Those are some basic ways to diagnose issues with your car. Still, there are many other things to check before visiting your mechanics. Here are some of the common issues that you can usually diagnose by yourself:

Battery Diagnosis
If you use the same battery for years, you can easily check its capacity by yourself. Of course, you will need an instrument called multimeter. By checking the voltage, you can diagnose the condition of the battery pretty accurate. If the voltage is around 12.7 A, your battery is 100% charged. Here are some parameters:

12.7 A – your battery is 100% charged
12.35 A – your battery is 75% charged
12.1 A – your battery is 50% charged
11.95 A – your battery is 25% charged

This method could give us some general picture of battery’s condition, but it is also important to check so-called cold-cranking amps, which means how much power you have for cold morning starts. This can be tested only with some more professional tools.

If your battery is not so old, but still don’t have much power, check car’s alternator, which is responsible for charging.

Engine Issues
The engine is the most complex part of your car, so count on many potential issues. Although I would always recommend a visit to mechanics, there are several basic diagnosis things that you should know. For example, put your shifter on neutral and you can easily hear&feel if your engine doesn’t work synchronized. If you notice something, count on several potential issues. Some of the common problems are humidity of electric installations, stuffy valves, old air filter, etc. There are even more potential problems if your car doesn’t accelerate well. In this case, you will definitely have to visit your mechanics. Once again, count on problems with electric installations, but also with things like fuel pump, fuel injector, air flow, old or dirty spark plugs, ignition coil, etc.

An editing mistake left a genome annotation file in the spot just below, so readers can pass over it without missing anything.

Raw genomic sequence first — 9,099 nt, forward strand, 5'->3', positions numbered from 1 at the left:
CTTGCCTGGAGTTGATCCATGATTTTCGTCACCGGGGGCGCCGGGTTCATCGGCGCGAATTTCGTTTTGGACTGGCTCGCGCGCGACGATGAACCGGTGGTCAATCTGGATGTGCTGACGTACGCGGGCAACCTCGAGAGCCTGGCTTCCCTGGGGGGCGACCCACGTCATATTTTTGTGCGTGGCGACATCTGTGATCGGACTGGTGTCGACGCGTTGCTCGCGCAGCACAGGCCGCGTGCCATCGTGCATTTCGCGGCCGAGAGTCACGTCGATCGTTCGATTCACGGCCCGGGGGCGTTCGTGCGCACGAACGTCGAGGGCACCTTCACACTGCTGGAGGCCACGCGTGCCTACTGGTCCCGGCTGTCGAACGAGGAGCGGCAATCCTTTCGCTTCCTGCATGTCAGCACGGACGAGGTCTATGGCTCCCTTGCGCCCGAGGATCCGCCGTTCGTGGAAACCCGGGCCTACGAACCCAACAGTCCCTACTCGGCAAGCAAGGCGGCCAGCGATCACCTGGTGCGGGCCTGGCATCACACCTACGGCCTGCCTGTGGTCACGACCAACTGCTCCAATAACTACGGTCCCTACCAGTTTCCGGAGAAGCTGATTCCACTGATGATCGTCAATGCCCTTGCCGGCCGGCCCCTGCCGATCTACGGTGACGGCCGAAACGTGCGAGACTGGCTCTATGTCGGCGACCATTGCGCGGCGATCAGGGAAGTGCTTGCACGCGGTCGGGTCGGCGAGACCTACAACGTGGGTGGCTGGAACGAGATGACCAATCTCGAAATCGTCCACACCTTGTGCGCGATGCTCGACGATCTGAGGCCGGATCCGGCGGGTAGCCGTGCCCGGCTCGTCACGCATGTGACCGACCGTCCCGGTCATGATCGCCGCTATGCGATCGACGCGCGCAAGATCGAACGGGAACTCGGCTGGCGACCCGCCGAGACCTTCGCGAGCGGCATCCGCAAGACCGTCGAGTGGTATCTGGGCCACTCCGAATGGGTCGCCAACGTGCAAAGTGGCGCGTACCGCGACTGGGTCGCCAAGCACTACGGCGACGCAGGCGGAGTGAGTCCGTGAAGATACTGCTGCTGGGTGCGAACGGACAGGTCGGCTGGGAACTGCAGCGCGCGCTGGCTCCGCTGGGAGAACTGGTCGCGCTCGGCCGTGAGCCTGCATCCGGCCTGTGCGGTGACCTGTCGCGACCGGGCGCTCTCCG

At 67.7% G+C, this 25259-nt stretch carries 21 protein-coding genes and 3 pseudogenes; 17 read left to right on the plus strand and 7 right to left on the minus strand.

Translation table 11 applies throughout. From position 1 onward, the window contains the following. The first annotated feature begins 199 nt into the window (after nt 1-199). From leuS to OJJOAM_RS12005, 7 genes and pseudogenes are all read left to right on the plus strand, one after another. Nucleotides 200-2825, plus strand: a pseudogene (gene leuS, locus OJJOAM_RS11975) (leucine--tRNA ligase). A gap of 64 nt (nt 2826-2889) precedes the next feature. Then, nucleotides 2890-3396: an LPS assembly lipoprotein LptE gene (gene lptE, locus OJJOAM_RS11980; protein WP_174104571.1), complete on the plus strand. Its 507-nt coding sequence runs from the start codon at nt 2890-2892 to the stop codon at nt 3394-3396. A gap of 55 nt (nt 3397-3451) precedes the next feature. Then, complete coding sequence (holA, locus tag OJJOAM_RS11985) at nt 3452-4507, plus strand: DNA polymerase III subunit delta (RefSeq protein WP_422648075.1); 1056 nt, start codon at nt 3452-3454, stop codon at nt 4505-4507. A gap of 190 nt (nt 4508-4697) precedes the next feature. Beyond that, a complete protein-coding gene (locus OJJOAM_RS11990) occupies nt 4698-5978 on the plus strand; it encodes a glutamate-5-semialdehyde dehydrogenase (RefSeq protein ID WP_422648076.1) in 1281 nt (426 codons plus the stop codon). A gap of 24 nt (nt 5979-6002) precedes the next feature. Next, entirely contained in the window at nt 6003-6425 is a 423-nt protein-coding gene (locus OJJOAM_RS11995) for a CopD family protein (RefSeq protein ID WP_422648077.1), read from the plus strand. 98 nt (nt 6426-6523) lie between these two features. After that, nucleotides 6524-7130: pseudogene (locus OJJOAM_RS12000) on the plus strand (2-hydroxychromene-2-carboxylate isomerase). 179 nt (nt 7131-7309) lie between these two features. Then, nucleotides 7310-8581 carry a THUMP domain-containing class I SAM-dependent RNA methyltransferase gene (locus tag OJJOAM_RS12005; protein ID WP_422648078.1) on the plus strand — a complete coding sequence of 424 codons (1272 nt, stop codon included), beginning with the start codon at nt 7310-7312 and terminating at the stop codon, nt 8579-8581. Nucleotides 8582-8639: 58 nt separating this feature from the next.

Another issue is engine overheating. In this case, you should first check your radiator, because it is quite possible that there is not enough coolant in there. Also, check your oil level. Finally, check your fan, it could be damaged.

Wheels and Suspension Issues
First of all, check your tires. Edges should be evenly worn. If not, you have a clear indicator that something is wrong with wheels alignment. Also, it is possible that something is wrong with the steering mechanism. If your car goes out of control while braking, you should count on suspension problems. Most common are shock and spring issues, but you should also check your tires. Tire pressure should be the same on all wheels.

Of course, the number of potential issues is much bigger. Still, those that we have mentioned can be diagnosed pretty easy. On the other side, some problems can be solved only by a professional, but those are not so frequent cases. Most of these mentioned tips shouldn’t take much of your time. Moreover, I would highly recommend some of them to become a part of your daily/weekly/monthly driving routine. For example, tire pressure is something that you should check before every drive. Also, check visually for possible leaks under the car. Also, try to check the oil level on every 300 miles. Finally, 3000-mile control should include braking system, coolant level, battery condition, etc. All these checks are very simple, so don’t waste your money on such basic things.